Brussels residents open their homes to migrants

Brussels residents open their homes to migrants
Copyright euronews
Copyright euronews
By Euronews
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Growing numbers of migrants have flocked to Brussels in recent months. Belgian immigration services are overwhelmed so locals are stepping in to help.


Maximillien Park in Brussels is the Belgian capital's unofficial gathering point for migrants and refugees.

Growing numbers have flocked to the city in since the Calais "Jungle" - a shantytown in the French port city - was dismantled in October.

Belgian immigration services are overwhelmed so locals are opening their homes to foreigners in need.

The Gilis family went to Maximillien Park to see what they could do to help.

"When my dad suggested it to us, we had to think about having a quote-unquote stranger live in the house," says Charlotte Gilis, "but in the end we agreed to it very quickly".

"There are six of us at home," Dimitri Gilis, Charlotte's father, explains. "Two little ones, my partner, the two older ones and me. So if we're going to have someone to stay they obviously have to sleep somewhere. It's the two older ones who gave up their room so we could accommodate two people". 

When the volunteer host movement first started in September, just 10 families came forward. Now activists say more than three thousand families have offered to help.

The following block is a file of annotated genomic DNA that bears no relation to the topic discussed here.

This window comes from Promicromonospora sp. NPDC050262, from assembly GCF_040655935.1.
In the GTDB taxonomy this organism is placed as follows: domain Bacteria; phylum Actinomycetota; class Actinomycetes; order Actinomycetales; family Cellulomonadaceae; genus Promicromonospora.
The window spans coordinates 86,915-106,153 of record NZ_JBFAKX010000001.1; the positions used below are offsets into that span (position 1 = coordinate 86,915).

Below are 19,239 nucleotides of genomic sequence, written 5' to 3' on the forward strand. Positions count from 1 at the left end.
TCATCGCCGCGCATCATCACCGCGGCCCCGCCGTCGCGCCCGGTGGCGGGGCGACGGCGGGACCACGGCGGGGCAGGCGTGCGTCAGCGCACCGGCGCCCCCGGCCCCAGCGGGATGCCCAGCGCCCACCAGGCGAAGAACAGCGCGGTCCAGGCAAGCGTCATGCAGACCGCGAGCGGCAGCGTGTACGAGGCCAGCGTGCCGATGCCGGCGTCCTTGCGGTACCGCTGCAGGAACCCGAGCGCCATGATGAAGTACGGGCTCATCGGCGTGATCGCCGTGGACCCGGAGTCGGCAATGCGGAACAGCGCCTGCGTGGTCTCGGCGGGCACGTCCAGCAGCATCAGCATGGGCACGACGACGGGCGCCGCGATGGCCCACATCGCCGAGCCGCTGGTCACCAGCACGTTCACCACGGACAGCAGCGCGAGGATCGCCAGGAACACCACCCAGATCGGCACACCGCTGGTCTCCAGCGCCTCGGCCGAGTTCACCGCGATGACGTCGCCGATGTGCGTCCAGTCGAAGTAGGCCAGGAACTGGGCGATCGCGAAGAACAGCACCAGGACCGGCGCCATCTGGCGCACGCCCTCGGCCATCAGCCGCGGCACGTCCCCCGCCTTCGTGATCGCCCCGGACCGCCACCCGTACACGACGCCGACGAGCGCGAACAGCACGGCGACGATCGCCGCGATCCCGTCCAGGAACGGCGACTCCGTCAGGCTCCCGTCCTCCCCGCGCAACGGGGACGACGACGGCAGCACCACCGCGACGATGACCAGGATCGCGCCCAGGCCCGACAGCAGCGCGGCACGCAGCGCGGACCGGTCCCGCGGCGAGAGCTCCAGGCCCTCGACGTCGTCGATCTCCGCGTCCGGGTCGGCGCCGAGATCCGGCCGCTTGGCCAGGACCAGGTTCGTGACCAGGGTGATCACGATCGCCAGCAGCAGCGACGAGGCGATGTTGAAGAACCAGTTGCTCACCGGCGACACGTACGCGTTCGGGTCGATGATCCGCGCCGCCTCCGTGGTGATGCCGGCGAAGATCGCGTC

"She's learning, she's interested in understanding more about migration policy, in digging a little deeper," Mehdi Kassou, a spokesperson for the BXLREFUGEES volunteer group, says after talking to Charlotte Gilis. " I think it's great, it's the most beautiful part of this whole experience".

The two migrants from South Sudan who go home with the Gilis family travelled across 20 countries before they got to Belgium.

They've arrived at a time when both Belgium and the wider European Union are engaged in heated and often bitter debates over migration policy.

"It's pretty hypocrytical," Dimitri Gilis says. "On the one hand we say we welcome people and on the other there's very little solidarity between European states. In the end it's the countries who serve as the port of entry for Europe who are overloaded".

"This family in Brussels is very, very good. People in Belgium are very kind, they love everyone. And we return that feeling," says one of the migrants at the Gilis house, who didn't want to give his name. "These people have welcomed us. I don't have any problem in submitting application for asylum here". 

As the Gilis family spends its first evening with its new guests, Belgian lawmakers are debating a bill that would allow police to seach private homes if they suspect them of sheltering unauthorised migrants. People who host or help the migrants could also be sanctioned.

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